To save some typing I will illustrate part b, part a can then be done by simply setting the frictional forces to zero.Here is an illustration with force diagrams underneath:
m1m2
<.> <<.>
f1 T f2 T F
Here I have assigned f to be the frictional force, T is tension and F is force applied. Since our surface is horizontal we know that the normal force will just be equal to mg so I left weight and normal force out of these diagrams. Now we simply sum the forces on each block, apply Newtons second law and solve for what we want to know:
On m1 we have friction and tension so F=ma turns into:
Tf1 = m1a
I didnt bother with separate variables for acceleration, since we assume the string does not stretch or break the accelerations are equal. On m2 we have friction, tension, and force applied:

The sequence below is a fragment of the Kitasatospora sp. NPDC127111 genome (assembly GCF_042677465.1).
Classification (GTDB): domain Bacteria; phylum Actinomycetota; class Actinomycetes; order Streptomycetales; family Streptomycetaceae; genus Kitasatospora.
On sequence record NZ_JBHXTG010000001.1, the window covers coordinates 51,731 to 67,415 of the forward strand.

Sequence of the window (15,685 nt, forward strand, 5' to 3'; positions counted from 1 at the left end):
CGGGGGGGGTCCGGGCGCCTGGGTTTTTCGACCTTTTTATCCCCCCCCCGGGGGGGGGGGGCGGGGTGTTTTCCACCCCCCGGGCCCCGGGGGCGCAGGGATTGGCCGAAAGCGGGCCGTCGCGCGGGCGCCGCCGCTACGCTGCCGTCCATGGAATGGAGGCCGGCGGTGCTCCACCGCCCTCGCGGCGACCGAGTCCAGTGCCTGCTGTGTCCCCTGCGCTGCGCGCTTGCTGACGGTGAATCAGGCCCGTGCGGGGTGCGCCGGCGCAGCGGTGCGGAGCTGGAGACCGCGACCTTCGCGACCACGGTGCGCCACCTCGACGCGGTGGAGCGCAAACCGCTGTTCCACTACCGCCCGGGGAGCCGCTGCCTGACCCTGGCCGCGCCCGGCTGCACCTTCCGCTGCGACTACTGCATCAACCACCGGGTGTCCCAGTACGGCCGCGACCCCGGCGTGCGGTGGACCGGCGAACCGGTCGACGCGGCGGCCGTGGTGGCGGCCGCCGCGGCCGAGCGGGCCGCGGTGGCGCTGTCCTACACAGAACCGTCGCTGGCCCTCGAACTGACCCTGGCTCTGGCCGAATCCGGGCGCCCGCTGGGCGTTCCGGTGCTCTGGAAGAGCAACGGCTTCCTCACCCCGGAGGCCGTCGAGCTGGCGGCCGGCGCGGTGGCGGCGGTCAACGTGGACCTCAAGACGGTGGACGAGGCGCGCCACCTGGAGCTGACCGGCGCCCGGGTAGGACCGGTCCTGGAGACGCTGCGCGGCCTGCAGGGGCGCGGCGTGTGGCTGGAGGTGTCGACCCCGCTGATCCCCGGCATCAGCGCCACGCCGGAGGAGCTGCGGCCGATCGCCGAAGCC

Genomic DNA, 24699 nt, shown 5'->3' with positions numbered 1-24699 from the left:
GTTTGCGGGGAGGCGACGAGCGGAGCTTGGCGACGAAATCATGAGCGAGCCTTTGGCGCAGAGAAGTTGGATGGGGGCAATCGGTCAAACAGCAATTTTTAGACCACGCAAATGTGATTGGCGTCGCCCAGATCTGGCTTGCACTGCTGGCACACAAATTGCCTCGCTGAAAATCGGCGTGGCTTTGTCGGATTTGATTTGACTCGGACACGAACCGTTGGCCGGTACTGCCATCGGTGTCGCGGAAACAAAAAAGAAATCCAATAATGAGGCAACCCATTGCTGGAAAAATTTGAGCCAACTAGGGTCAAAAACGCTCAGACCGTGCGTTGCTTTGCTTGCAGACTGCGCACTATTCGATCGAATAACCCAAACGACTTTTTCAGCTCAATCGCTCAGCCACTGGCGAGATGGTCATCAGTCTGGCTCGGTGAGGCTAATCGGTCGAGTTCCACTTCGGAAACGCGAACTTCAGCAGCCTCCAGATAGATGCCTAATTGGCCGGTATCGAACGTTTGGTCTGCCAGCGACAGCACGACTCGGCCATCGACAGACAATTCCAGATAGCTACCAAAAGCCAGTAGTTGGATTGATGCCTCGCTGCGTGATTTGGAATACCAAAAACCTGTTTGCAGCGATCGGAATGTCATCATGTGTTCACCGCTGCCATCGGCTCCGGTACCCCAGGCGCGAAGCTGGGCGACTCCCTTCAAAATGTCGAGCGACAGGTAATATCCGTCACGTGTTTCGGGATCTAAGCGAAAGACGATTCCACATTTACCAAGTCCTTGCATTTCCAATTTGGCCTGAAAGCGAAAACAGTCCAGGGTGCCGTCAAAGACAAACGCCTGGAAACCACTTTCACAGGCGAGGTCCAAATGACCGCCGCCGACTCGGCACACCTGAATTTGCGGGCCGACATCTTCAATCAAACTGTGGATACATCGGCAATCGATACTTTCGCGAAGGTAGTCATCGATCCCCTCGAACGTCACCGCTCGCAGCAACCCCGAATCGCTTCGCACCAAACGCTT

FTf2 = m2a
In both equations I have used the conventional coordinate axes where positive is to the right. I believe the simplest way to solve our system of two equations is to solve for T in both:
T = m1a + f1
T = F  f2  m2a
Since the tension term in each equation refers to the same tension(on the same string!) we can set the right side of each equation equal to each other:
m1a + f1 = F  f2  m2a
solving for a:
a = (F  f1  f2)/(m1 + m2)
Now we simply use the definition of friction force f = uN and since we know N (the normal force) on a flat surface it is just calculator work now. Using the numbers given I get an acceleration of 1.24 m/s^{2}. To get the tension we just take the acceleration we just calculated and plug it into either of our two equations for tension, they both give the same answer: 17.768N
Now you can go back and do part a. Simply set f1 and f2 to zero and repeat.
11/27/2012

James L.